“What is concerning is that the state of California is partnering with these private companies, I think probably out of desperation, but there is very, very sensitive information that's at stake,” said Mary Stone Ross, an Oakland-based consumer privacy expert. “There's no reason why they don't put safeguards in place to make sure that it's protected.”
"California is partnering with these private companies, I think probably out of desperation, but there is very, very sensitive information at stake."
Trusting the system
“The way for contact tracing to work properly is that people have to trust the system,” Ross said. “Like, you want them to disclose a lot of information. And so if, if there's no trust there, then I think it'll be limited in its effectiveness.”
Though Ross has not used the testing service, she decided to check their disclosure policies and sent a request to Verily to see all “categories and the specific pieces of personal information that Verily has collected about me.” The company has not yet responded.
California Gov. Gavin Newsom’s office referred a request for comment to Verily and to the state’s health department. The health department did not respond to questions by press time. Verily spokeswoman Carolyn Wang contended that the company does follow the California privacy law in its collection of data, and pointed to its privacy policies on the Project Baseline website. She said Verily does not collect any information other than what it specifically mentions on the website, and does not collect biometric or geolocation data.
Sacramento lawmakers struck a deal to turn it into law, and unusually for a law that stands to affect billion-dollar companies, it remained largely unchanged by lobbying efforts through 2019.In the data economy, users’ personal information can be used in lightning-fast transactions, like the real-time auction that goes on behind each online ad, and stored in databases for decades.
Lack of oversightJackson’s letter comes weeks after Verily CEO Andrew Conrad said the company would not sell data or use it for commercial purposes. That came in reply to a March letter from Democratic Sens. Bob Menendez, (N.J.), Sherrod Brown, (Ohio), Cory Booker, (N.J.), Richard Blumenthal, (Conn.) and Kamala Harris, (Calif.), expressing concerns, among other things, that Verily requires users to use a Google account to sign up for testing, which could lead to health information being packaged with other information Google already has to profile users.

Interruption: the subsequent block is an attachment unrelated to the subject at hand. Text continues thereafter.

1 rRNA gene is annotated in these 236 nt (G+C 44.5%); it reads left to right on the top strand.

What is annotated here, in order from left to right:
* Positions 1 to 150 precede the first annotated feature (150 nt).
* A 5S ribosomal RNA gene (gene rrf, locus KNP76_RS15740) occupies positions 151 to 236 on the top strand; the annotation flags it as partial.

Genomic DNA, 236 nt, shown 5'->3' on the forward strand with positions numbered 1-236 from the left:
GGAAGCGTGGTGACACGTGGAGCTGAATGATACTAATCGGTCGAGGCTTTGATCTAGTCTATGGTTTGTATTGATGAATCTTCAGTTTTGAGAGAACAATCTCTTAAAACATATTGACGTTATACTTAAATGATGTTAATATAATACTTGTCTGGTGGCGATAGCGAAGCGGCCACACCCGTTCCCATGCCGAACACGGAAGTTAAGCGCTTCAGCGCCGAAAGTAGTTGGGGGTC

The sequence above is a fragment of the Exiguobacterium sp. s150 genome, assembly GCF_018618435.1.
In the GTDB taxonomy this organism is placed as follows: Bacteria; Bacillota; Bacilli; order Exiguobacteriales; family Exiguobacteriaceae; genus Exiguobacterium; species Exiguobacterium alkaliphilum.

More broadly problematic is the fact that there seems to be little oversight of the company, said Samantha Corbin, a lobbyist who represents privacy groups in California. For example, the California privacy law passed in January is not going to be fully enforced until July.
“The expectation is the [California] Attorney General's office isn't going to actually enforce the law until July,” she said. “If it is enforced, this is light-touch enforcement. There's not a lot of teeth to this. So good luck catching me first, and then if you do, this is not the end of the world for me as a major tech conglomerate.”
A spokeswoman for California Attorney General Xavier Becerra declined to comment. States are largely left to their own devices because Verily is not covered by the Health Information Portability and Accountability Act, or HIPAA, a federal law that governs privacy of health records. In an April letter to Trump son-in-law and senior adviser Jared Kushner, Sens. Mark Warner, (D-Va.) and Richard Blumenthal, (D-Conn.) and Rep. Anna Eshoo, D-Calif.), expressed broad concerns about the administration’s testing policies, and specific concerns about Verily.
“That site is inexplicably not covered under HIPAA,” they wrote. “We have seen numerous examples of the limits of HIPAA undermining the strong protections we have come to expect of our sensitive health information.”Cover: A person displays their documentation behind the rolled up car window, to enter the Verily coronavirus free drive-up testing site at Cal Expo in Sacramento, Calif., Friday, March 27, 2020. (AP Photo/Rich Pedroncelli)